In the first half, economist and entrepreneur Andre Eggelletion, co-editor of the Straight Money Analysis newsletter, discussed the economic climate and where it may be heading, as well as investment strategies. He views the stock market as currently overvalued, and in a position for a long overdue correction. "People need to mitigate their risk," he said, "and with the new tax laws coming in, nobody knows...what to expect, what can be deducted, what can't be deducted." Regarding cryptocurrencies, he remarked that "the mania of these markets will be driven by whatever bitcoin does because it is considered the gold standard of all the digital currencies." The crypto markets are largely unregulated, and highly speculative, and investors should only allocate a small portion of their portfolio to them, he advised.
For people in their 20s, just starting to invest, he suggested buying into blue chip stocks, and letting them grow in value over time rather than getting into a pattern of frequent trading. Those in their 30s and 40s, he continued, should take on more risk in order to accrue enough wealth to be able to retire comfortably by the time they get into their 60s. Eggelletion foresees a movement upward for silver soon, as he believes we've reaching a long-term bottom for the commodity.
In the latter half, publisher of Skeptic magazine, and columnist for Scientific American, Michael Shermer, addressed humanity's obsession with the afterlife and quest for immortality. He outlined what drives the belief in life-after-death, focusing on recent scientific attempts to achieve immortality by radical life extensionists, and transhumanists. The belief in life-after-death, he explained, is a natural by-product of our brains, which have a large enough cortex to conceive of non-material things like mathematics, love, and the awareness of our own mortality. Because of this, we can contemplate the ideas of a soul, spirit, and afterlife, but it's much harder for humans to comprehend the total nothingness that might accompany death, he noted.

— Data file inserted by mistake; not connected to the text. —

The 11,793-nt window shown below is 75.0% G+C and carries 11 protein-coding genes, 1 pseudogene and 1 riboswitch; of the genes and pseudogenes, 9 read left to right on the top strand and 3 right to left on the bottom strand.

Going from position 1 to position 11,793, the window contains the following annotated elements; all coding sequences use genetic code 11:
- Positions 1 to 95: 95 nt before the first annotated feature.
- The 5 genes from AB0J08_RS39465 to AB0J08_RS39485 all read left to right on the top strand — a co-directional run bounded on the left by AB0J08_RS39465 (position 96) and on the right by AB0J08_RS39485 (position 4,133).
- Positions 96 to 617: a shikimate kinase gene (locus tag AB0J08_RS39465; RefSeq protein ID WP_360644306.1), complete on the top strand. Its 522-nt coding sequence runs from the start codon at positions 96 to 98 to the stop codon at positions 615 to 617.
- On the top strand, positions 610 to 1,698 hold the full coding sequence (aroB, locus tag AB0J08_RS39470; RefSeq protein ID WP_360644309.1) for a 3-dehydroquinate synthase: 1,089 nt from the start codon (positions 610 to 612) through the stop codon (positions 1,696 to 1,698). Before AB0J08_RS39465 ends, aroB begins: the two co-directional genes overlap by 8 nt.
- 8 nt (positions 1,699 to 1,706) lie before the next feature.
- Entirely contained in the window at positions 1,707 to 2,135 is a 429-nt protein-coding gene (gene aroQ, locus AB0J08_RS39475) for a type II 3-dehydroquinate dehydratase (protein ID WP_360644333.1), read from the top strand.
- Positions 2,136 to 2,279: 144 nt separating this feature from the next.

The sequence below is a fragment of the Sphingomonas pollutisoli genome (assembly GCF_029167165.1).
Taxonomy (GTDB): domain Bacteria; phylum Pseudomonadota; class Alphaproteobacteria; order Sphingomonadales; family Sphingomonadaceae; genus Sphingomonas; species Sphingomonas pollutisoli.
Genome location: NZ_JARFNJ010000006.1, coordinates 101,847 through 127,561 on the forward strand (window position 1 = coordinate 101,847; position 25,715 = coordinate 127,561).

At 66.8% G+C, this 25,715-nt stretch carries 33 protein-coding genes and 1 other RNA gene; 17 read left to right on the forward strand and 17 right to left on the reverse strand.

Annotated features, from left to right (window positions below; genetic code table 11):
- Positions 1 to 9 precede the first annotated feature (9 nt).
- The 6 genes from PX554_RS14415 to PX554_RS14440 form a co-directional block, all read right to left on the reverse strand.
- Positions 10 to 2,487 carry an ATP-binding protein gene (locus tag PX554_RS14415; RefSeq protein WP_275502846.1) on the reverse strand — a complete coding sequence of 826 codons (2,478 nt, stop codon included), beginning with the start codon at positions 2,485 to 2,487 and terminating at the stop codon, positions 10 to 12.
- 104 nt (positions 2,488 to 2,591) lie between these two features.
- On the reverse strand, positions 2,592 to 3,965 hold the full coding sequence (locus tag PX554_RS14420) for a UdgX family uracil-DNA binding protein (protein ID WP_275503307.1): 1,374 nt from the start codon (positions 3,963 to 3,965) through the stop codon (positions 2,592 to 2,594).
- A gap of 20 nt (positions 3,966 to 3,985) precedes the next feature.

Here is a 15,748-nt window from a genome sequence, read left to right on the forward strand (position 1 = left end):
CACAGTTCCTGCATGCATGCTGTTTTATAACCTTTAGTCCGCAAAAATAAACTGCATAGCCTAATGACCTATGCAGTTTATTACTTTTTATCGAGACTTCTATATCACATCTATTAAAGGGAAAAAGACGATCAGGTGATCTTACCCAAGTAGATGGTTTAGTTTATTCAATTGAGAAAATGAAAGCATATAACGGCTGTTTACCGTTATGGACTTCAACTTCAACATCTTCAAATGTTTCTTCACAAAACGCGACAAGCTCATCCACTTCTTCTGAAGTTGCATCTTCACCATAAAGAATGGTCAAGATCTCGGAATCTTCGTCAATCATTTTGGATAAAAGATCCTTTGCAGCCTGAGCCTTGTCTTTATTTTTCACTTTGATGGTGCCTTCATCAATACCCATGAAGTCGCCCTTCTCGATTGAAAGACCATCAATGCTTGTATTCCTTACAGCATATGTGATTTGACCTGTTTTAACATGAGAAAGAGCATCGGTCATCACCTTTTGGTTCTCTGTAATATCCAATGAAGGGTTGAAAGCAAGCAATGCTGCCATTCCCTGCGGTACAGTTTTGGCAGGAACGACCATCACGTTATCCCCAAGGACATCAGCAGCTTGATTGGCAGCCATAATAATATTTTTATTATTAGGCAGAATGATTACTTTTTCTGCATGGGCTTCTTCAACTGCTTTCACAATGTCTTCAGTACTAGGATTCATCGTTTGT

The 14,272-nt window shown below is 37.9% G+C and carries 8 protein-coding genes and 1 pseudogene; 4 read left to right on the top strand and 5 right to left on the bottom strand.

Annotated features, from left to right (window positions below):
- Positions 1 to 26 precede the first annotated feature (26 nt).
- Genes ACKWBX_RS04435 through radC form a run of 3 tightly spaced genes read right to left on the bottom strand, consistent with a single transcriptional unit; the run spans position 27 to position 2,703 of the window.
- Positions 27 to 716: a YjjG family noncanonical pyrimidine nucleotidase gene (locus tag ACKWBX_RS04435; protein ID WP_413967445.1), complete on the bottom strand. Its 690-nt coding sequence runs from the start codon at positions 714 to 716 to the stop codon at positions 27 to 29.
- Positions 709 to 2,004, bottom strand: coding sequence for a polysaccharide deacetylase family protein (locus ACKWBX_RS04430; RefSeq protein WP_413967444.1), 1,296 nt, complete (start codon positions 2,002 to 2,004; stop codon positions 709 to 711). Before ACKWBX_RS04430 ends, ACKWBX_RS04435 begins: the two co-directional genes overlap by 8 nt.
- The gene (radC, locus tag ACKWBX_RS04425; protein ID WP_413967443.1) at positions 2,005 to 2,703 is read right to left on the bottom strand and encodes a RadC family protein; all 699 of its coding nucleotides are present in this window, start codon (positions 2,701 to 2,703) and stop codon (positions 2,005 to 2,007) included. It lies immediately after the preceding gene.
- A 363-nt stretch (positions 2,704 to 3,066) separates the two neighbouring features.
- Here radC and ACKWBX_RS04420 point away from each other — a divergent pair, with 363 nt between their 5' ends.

While Shermer contends that an afterlife doesn't exist, he concedes if one does, it would most likely resemble Deepak Chopra's concept of a continuation of consciousness. Those involved in the radical life extension movement treat death as an engineering problem that can be solved, such as through re-programming the genome to not age or degrade. While he's skeptical they can achieve this goal in his lifetime, Shermer said he's "secretly hoping they can do it." Yet, if people start living to be 200 or 300, "what other medical conditions are we going to encounter that we can't even conceive of?" he pondered.